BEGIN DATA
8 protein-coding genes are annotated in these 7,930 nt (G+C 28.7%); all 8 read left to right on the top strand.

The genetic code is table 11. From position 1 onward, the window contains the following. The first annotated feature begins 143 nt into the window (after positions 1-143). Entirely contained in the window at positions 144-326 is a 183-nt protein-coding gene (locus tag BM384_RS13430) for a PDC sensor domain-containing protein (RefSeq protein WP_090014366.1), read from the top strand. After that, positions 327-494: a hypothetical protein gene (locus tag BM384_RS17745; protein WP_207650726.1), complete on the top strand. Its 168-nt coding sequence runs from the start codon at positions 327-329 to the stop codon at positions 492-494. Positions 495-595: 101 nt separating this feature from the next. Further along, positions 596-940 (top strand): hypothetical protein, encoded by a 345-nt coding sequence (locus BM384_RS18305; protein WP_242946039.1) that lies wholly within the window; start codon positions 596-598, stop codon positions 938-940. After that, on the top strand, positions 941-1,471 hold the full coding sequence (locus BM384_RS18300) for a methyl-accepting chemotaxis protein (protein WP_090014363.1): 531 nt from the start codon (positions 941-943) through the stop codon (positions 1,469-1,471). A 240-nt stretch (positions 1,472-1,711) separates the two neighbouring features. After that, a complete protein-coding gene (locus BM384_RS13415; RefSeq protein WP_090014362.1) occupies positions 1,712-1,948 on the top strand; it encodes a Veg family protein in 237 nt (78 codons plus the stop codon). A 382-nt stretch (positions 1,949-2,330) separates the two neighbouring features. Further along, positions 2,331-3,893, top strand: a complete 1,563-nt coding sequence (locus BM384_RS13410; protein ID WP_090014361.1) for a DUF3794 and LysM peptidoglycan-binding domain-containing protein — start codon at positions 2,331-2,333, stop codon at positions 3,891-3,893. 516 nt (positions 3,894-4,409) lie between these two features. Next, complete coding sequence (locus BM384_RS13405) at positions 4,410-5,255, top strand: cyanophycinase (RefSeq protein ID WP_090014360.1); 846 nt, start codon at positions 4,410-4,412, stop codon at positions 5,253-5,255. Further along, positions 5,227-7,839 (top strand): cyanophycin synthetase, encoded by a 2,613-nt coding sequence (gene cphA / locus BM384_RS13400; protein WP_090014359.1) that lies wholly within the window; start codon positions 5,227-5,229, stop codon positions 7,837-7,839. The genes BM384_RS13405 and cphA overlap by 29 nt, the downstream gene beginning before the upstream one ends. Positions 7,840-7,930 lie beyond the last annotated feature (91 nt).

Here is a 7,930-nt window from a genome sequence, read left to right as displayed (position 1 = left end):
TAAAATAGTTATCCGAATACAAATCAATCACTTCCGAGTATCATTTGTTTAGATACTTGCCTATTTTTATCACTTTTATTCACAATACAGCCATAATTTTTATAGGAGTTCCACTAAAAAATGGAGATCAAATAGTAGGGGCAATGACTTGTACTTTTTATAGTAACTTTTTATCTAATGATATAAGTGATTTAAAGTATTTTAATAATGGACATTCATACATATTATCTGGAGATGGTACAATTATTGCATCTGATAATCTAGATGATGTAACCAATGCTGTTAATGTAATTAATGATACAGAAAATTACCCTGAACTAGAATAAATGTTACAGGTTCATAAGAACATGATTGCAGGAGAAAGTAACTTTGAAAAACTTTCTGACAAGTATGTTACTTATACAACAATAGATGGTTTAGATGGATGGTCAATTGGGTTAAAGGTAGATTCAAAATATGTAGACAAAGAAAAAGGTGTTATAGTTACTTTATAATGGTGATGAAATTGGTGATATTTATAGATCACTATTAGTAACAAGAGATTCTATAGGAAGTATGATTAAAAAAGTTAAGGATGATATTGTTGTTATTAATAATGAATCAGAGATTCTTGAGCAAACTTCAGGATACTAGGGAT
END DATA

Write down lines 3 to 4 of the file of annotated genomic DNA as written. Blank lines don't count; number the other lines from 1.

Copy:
Here is a 7,930-nt window from a genome sequence, read left to right as displayed (position 1 = left end):
TAAAATAGTTATCCGAATACAAATCAATCACTTCCGAGTATCATTTGTTTAGATACTTGCCTATTTTTATCACTTTTATTCACAATACAGCCATAATTTTTATAGGAGTTCCACTAAAAAATGGAGATCAAATAGTAGGGGCAATGACTTGTACTTTTTATAGTAACTTTTTATCTAATGATATAAGTGATTTAAAGTATTTTAATAATGGACATTCATACATATTATCTGGAGATGGTACAATTATTGCATCTGATAATCTAGATGATGTAACCAATGCTGTTAATGTAATTAATGATACAGAAAATTACCCTGAACTAGAATAAATGTTACAGGTTCATAAGAACATGATTGCAGGAGAAAGTAACTTTGAAAAACTTTCTGACAAGTATGTTACTTATACAACAATAGATGGTTTAGATGGATGGTCAATTGGGTTAAAGGTAGATTCAAAATATGTAGACAAAGAAAAAGGTGTTATAGTTACTTTATAATGGTGATGAAATTGGTGATATTTATAGATCACTATTAGTAACAAGAGATTCTATAGGAAGTATGATTAAAAAAGTTAAGGATGATATTGTTGTTATTAATAATGAATCAGAGATTCTTGAGCAAACTTCAGGATACTAGGGAT